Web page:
The pan­dem­ic also high­light­ed that a lack of diver­si­ty in sup­pli­ers is a major risk. How­ev­er, this is noth­ing new. Over 20 years ago, a well-known cell phone com­pa­ny had their only source of chips dis­rupt­ed when their supplier’s fac­to­ry burnt down. The com­pa­ny was unable to source the required micro­proces­sors from oth­er ven­dors. This severe­ly dis­rupt­ed their abil­i­ty to man­u­fac­ture and allowed com­peti­tors to over­take them. Even­tu­al­ly, the com­pa­ny was bought over by a competitor.

His­to­ry is repeat­ing itself. On March 19, one of the car industry’s major chip sup­pli­ers suf­fered a major fire in one of its fac­to­ries in Japan. This came at a time when the indus­try was already fac­ing a short­age in chips, so this is expect­ed to have a mas­sive impact on the industry’s abil­i­ty to ful­fil orders.

The les­son here is to always have a back­up and to diver­si­fy prod­ucts and sup­pli­ers so that if any­thing hap­pens to one, the oth­ers can still sup­port you. A com­pa­ny can also expand its capa­bil­i­ties and offer­ings through acqui­si­tions, merg­ers, part­ner­ships or even by spread­ing out to dif­fer­ent regions.

One of the ways my com­pa­ny sur­vived the var­i­ous glob­al crises was by expand­ing our reach to dif­fer­ent coun­tries. I start­ed my busi­ness in the UK in the mid-90s, but quick­ly realised that for us to sur­vive the cycli­cal eco­nom­ic down­turns, we need­ed to gen­er­ate rev­enue from more than one market.

So, we began to spread out geo­graph­i­cal­ly, offer­ing our ser­vices in the Unit­ed States, Brazil, South Africa, India, the Mid­dle East and South East Asia in addi­tion to Europe. This geo­graph­i­cal diver­si­ty allowed us to with­stand the glob­al finan­cial cri­sis of 2008 and hold out against the trou­bles caused by the pan­dem­ic as dif­fer­ent regions of the world have dealt with it dif­fer­ent­ly. We, too, have piv­ot­ed to a more remote way of work­ing, mak­ing our ser­vices more fit for pur­pose in this post-pandemic world.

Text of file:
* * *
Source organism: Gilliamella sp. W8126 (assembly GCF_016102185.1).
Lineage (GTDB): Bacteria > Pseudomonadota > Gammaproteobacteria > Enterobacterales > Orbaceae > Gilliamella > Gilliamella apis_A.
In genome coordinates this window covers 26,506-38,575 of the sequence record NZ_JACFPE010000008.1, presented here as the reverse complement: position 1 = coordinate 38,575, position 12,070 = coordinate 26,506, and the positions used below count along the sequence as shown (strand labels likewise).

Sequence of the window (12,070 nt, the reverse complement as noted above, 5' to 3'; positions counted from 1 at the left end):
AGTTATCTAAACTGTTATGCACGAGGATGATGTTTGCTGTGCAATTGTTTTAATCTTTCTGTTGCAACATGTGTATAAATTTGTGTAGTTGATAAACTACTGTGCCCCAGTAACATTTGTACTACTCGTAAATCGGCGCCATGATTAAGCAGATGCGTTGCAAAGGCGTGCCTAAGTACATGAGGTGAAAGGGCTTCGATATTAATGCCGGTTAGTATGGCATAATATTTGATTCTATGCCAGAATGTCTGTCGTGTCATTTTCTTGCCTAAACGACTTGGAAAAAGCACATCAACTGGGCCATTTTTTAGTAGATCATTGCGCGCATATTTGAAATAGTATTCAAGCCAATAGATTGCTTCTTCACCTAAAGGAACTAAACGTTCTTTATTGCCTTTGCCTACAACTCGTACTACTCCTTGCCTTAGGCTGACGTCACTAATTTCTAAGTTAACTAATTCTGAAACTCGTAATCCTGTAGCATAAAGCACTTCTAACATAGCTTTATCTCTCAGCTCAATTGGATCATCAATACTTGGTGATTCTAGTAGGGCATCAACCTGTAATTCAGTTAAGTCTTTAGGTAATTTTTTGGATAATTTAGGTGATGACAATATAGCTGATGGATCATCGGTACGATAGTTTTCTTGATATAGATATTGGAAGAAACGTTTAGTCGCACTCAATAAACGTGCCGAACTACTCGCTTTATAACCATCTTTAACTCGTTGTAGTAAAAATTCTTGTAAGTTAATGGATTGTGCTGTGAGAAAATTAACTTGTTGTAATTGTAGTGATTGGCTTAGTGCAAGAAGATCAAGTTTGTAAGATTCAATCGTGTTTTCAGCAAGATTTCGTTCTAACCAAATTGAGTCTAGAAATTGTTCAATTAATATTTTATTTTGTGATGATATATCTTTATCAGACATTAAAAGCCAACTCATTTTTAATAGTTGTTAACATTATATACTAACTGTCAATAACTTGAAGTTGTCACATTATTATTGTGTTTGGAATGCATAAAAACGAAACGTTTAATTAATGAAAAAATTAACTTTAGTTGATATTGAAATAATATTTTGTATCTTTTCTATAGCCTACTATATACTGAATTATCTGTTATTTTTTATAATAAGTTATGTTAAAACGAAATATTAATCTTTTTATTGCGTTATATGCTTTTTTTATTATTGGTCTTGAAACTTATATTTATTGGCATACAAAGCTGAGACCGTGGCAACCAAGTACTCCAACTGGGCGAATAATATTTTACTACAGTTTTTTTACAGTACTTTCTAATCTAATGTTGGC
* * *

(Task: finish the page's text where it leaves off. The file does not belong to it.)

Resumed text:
3. Organ­i­sa­tion­al culture

The next ques­tion to ask: Does the organisation’s cul­ture sup­port agili­ty, inno­va­tion, and swift deci­sion mak­ing? Is there, for one, a cul­ture of con­tin­u­ous change in the organisation?

Hier­ar­chi­cal com­pa­nies that shun employ­ees ques­tion­ing the sta­tus quo are wast­ing their most valu­able resource – intel­li­gence. Com­pa­nies that embrace a diver­si­ty of skillsets and view­points, and focus all their employ­ees on change using struc­tured facil­i­ta­tion pro­grams stand a much bet­ter chance of out­wit­ting their competitors.

The response to fail­ures is also impor­tant. Fail­ures should not be feared but embraced as a sig­nal to move in a dif­fer­ent direction.

To make this hap­pen, man­age­ment must walk the talk, inspire and fol­low through. Peo­ple need vision, direc­tion and facil­i­ta­tion to suc­ceed. And it is up to the lead­er­ship to cre­ate an envi­ron­ment where employ­ees are unafraid to fail, ques­tion and innovate.

Con­clu­sion

Build­ing busi­ness resilience requires com­mit­ment from lead­er­ship to ham­mer the com­pa­ny into a new shape and to forge ahead despite opposition.

There will be dif­fi­cult deci­sions to make, so lead­er­ship needs a healthy dose of courage to make invest­ments in new tech­nol­o­gy, rework or even scrap lega­cy sys­tems, and walk away from busi­ness mod­els that no longer work.

How­ev­er, busi­ness­es that dare to revamp will reap great rewards. They could be the ones to cap­ture new mar­kets, cre­ate a new demand where none exist­ed before, and thrive in an uncer­tain future.

This calls for vision­ary lead­er­ship. How can we emerge from our com­fort zones to lead our com­pa­nies to more inno­v­a­tive futures?

Krish­na Pau­pamah has worked with com­pa­nies glob­al­ly to trans­form their busi­ness for over 35 years. He is the Founder and Group CEO of Renoir Con­sult­ing. He can be reached at [email protected]

This col­umn was first pub­lished in Busi­ness Today Malaysia.

Author

Krish­na Paupamah

Country Manager Regional Country Manager